If you’re familiar with using the IF function in Excel, then you might be ready to check out the IFS function. With it, you can test multiple conditions at once, instead of using nested IF statements.
With IFS, you can test up to 127 conditions in a single Excel formula. Although this number of tests is probably much more than you need, the function is ideal for checking various conditions. The formula then returns the value you specify for the first true condition in the statement.
Use the IFS function in Excel
The syntax of the function is
IFS(test1, if_true1, test2, if_true2,...) where you enter the condition for each
test argument and the value to return if the test is true for each
Let’s look at some basic examples.
Return cell reference values
Here, the condition looks for the id number in cell C2. When the formula finds the matching condition, from 1 to 5, it returns the corresponding name.
To break down the formula, if the value in cell C2 is 1, return the value in A2, if 2, return the value in A3, if 3, return the value in A4, if 4, return the value in A5 , and if it is 5, it returns the value in A6.
If you were to use a nested IF statement instead of the IFS function, your formula would look like this:
While you get the same result using either option, the formula for the IFS function is a bit less confusing and doesn’t take as long to assemble.
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For another IFS example, we will apply bonuses to our sellers based on their sales totals. Here is the formula:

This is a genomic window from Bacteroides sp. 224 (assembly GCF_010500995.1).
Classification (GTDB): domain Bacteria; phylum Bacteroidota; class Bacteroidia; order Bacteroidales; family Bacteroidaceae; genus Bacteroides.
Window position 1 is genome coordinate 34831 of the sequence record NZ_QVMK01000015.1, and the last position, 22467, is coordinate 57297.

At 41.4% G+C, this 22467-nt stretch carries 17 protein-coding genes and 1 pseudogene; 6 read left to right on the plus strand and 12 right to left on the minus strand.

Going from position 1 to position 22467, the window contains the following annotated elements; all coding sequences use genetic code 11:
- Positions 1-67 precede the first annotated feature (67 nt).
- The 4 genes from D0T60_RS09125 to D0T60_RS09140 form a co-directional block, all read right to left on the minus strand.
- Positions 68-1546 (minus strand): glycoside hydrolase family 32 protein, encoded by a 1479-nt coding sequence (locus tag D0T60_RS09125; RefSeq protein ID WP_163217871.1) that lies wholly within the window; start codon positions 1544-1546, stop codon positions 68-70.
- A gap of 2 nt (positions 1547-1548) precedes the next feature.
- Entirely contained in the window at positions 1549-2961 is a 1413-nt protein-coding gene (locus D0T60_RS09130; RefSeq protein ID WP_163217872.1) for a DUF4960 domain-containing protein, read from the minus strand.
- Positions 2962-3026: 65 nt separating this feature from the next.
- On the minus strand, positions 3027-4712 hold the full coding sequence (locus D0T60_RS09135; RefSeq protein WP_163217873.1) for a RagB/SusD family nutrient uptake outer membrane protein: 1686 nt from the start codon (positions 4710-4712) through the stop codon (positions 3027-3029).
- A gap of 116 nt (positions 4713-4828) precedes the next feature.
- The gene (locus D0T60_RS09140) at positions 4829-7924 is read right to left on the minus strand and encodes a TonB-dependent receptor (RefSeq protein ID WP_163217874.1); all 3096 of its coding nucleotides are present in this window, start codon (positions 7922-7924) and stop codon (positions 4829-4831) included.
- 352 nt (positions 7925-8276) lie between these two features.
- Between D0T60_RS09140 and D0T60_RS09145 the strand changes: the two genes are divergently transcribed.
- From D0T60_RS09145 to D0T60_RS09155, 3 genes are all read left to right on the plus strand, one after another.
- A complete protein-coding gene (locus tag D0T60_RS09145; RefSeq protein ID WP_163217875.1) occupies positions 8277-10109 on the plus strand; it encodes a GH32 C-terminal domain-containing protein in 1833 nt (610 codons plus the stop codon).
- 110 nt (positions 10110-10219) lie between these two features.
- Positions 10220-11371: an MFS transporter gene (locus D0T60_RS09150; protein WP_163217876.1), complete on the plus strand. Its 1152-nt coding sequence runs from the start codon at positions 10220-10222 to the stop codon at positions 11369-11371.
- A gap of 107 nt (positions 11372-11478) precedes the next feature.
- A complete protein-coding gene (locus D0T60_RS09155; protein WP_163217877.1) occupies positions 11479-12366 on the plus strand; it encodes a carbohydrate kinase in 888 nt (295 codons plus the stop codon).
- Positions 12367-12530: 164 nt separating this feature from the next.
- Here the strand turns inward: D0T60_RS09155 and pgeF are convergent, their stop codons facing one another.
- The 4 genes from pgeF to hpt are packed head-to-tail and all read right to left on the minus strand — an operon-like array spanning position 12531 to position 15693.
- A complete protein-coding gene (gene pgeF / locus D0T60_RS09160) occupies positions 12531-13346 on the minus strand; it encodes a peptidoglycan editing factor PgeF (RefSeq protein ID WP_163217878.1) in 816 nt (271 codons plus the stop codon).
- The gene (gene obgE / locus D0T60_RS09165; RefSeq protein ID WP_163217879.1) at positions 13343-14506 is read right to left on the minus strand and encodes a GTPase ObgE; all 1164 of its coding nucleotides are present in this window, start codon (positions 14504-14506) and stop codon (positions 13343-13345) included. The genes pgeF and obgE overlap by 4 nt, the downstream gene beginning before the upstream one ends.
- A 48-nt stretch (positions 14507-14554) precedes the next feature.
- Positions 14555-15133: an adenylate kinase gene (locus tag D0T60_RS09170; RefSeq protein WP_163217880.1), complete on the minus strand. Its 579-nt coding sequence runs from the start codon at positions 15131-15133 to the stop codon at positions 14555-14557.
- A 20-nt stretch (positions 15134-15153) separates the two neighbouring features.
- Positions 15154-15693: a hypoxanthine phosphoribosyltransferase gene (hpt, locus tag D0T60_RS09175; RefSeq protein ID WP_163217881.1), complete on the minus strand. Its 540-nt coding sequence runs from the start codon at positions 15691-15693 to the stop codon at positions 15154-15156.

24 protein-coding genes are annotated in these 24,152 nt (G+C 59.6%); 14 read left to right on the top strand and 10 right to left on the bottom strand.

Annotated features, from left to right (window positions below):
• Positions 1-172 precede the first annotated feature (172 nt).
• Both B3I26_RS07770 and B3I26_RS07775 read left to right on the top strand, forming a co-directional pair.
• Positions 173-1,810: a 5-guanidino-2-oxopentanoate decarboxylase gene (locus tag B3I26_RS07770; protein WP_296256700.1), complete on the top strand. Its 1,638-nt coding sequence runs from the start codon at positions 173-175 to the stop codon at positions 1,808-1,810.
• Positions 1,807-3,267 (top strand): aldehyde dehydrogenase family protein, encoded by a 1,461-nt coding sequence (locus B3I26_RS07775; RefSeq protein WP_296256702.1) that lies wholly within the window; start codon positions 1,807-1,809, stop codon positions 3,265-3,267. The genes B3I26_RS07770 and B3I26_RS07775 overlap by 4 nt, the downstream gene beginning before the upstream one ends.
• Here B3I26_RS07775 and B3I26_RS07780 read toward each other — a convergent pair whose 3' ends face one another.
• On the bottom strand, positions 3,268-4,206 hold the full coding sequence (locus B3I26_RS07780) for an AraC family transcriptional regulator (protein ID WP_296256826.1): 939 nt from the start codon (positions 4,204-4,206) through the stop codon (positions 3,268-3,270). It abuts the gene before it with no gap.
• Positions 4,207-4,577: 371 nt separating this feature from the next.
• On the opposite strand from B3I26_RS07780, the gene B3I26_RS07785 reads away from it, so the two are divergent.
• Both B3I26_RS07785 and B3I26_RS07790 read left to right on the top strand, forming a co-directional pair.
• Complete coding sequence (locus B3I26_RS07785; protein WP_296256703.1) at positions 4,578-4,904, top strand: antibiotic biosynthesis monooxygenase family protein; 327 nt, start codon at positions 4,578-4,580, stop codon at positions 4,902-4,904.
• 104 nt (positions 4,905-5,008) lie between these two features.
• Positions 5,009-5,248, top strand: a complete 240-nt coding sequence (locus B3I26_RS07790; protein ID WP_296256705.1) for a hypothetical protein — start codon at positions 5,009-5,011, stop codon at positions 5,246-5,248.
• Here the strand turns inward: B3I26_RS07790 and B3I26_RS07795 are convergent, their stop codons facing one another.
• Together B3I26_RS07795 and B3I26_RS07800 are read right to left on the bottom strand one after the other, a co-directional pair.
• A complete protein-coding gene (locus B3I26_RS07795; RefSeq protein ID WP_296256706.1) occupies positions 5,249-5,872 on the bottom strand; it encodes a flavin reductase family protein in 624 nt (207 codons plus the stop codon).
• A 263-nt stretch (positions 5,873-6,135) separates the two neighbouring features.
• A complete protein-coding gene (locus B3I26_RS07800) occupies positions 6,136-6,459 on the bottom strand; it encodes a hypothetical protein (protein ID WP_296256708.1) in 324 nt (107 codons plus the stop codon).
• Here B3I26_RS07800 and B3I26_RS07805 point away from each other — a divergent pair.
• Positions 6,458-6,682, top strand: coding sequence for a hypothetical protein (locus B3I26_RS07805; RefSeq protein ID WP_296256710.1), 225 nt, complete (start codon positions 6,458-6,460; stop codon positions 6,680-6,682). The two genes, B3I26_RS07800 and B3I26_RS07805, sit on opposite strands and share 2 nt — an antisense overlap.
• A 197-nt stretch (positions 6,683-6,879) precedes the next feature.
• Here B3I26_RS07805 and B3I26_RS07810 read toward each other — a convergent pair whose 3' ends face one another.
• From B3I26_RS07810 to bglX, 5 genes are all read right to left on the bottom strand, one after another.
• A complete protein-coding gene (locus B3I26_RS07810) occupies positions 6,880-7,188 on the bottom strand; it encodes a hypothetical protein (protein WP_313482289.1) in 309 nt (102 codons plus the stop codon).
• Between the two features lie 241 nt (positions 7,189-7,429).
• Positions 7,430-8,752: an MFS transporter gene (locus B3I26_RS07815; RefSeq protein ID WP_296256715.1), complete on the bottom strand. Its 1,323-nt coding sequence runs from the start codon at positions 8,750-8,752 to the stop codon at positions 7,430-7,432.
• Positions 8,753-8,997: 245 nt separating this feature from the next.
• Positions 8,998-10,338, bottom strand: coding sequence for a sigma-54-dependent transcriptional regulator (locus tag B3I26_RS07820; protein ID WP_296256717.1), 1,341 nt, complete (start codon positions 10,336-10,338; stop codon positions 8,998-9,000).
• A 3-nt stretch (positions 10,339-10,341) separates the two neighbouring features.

To break down this formula, if the total in cell F2 is greater than 100,000, it returns 1,000, if it is greater than 75,000, it returns 750, and if it is greater than 50,000, it returns 500.
Advice: You can use the fill handle to copy the same IFS formula to adjacent cells.
To compare again, this is what the formula looks like as a nested IF statement:
By using the formula for the IFS function, you eliminate the need to repeatedly type IF with an opening parenthesis and remember the correct number of closing parentheses at the end.
Return text values
In the example below, we have a list of employees who have not completed their training. We will display a text result based on the percentage complete in cell B2. Note that text values must be enclosed in quotes.
=IFS(B2<50,"Less than half",B2=50,"Half",B2>50,"More than half")
To break down this formula, if the value in cell B2 is less than 50, return “Less than half”, if equal to 50, return “Half”, and if greater than 50, return “More than half”. “.
For further comparison, this is what the nested IF statement looks like to get the same result:
=IF(B2<50,"Less than half",IF(B2=50,"Half",IF(B2>50,"More than half")))
It can be especially difficult to fix formula errors in long statements or those that require special care, such as including quotation marks. This is just one more reason to consider using the IFS function instead of a nested IF formula.
As Microsoft explains:
Various IF statements require a great deal of thought to build correctly and to make sure your logic can correctly calculate through each condition to the end. If you don’t nest your formula with 100% accuracy, it might work 75% of the time, but return unexpected results 25% of the time.
Microsoft goes on to say that nested IF statements can be difficult to maintain. This is another consideration for using the IFS function, especially if you’re working on your spreadsheet with others.
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When you want to test multiple conditions for a cell, or even a range of cells, consider using the IFS function. To learn more, learn how to use the other logical functions in Excel like AND, OR, and XOR.